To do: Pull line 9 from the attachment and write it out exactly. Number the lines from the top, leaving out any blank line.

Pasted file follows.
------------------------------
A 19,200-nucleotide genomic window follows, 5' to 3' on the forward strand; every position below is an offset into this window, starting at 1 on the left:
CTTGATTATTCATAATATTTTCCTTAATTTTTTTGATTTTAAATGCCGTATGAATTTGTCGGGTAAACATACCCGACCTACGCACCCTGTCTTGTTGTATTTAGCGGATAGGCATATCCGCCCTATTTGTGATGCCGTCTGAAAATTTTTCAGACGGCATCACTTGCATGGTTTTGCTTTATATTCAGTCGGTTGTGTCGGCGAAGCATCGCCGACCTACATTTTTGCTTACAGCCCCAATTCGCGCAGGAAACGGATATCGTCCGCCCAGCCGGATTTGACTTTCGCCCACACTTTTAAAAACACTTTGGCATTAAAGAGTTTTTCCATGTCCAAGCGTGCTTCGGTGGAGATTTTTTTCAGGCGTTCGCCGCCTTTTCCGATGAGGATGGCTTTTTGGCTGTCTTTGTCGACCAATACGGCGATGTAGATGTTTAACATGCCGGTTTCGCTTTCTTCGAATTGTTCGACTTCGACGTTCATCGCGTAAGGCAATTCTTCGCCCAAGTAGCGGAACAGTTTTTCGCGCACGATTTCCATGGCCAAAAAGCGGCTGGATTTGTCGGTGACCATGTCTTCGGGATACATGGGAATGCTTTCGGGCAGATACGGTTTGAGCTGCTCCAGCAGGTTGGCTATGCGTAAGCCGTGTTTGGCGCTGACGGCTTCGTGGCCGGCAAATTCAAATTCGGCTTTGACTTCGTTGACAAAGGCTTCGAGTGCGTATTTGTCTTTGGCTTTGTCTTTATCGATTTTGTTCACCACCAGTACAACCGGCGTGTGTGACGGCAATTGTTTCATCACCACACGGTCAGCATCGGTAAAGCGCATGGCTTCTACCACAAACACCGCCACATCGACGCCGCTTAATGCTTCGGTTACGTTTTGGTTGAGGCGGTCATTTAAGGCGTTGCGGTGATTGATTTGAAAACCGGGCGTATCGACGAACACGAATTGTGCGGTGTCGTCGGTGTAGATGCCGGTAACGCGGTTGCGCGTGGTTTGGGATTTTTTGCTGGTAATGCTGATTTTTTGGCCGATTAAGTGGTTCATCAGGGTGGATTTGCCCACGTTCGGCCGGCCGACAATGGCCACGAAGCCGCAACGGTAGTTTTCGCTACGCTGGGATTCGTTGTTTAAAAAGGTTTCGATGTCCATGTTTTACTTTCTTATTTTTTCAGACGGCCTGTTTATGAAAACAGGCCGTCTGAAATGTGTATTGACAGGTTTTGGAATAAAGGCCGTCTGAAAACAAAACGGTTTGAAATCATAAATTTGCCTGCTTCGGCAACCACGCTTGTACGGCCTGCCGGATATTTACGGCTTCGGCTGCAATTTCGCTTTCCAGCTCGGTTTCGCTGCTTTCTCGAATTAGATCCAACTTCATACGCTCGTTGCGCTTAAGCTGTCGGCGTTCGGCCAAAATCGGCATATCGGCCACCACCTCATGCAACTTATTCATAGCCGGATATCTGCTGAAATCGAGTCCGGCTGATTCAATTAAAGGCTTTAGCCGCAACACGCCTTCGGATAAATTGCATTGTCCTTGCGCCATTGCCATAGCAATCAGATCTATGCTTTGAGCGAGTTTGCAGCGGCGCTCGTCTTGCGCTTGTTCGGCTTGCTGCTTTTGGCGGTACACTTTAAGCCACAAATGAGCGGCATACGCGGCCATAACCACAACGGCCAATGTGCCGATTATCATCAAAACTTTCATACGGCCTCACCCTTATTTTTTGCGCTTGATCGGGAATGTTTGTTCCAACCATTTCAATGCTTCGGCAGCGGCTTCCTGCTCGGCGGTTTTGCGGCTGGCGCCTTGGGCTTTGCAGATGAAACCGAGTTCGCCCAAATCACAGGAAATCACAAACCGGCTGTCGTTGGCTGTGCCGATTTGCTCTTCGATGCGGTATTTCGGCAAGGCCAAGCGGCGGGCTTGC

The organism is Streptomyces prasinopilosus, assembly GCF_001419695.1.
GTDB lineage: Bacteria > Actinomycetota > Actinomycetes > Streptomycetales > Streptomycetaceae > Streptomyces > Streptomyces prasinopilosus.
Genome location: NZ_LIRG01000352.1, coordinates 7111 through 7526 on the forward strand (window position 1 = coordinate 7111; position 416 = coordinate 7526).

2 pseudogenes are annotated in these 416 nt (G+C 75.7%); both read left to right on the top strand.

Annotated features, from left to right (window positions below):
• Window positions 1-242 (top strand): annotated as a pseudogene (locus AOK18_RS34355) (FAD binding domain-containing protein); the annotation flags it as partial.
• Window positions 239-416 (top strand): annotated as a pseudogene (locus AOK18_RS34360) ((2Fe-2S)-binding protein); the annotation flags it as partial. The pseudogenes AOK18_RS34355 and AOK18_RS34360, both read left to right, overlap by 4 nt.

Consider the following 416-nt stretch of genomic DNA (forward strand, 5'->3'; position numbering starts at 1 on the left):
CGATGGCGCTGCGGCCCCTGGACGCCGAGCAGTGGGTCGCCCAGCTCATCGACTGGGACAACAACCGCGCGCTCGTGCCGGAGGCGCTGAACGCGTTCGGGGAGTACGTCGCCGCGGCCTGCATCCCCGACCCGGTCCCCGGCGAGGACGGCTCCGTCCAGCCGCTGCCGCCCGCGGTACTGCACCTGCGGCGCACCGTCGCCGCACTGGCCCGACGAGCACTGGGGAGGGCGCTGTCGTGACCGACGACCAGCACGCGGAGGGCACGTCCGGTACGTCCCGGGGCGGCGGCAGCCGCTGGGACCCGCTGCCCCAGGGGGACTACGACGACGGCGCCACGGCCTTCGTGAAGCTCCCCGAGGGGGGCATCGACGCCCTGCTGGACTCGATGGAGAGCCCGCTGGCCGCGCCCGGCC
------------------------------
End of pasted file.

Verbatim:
• Window positions 239-416 (top strand): annotated as a pseudogene (locus AOK18_RS34360) ((2Fe-2S)-binding protein); the annotation flags it as partial. The pseudogenes AOK18_RS34355 and AOK18_RS34360, both read left to right, overlap by 4 nt.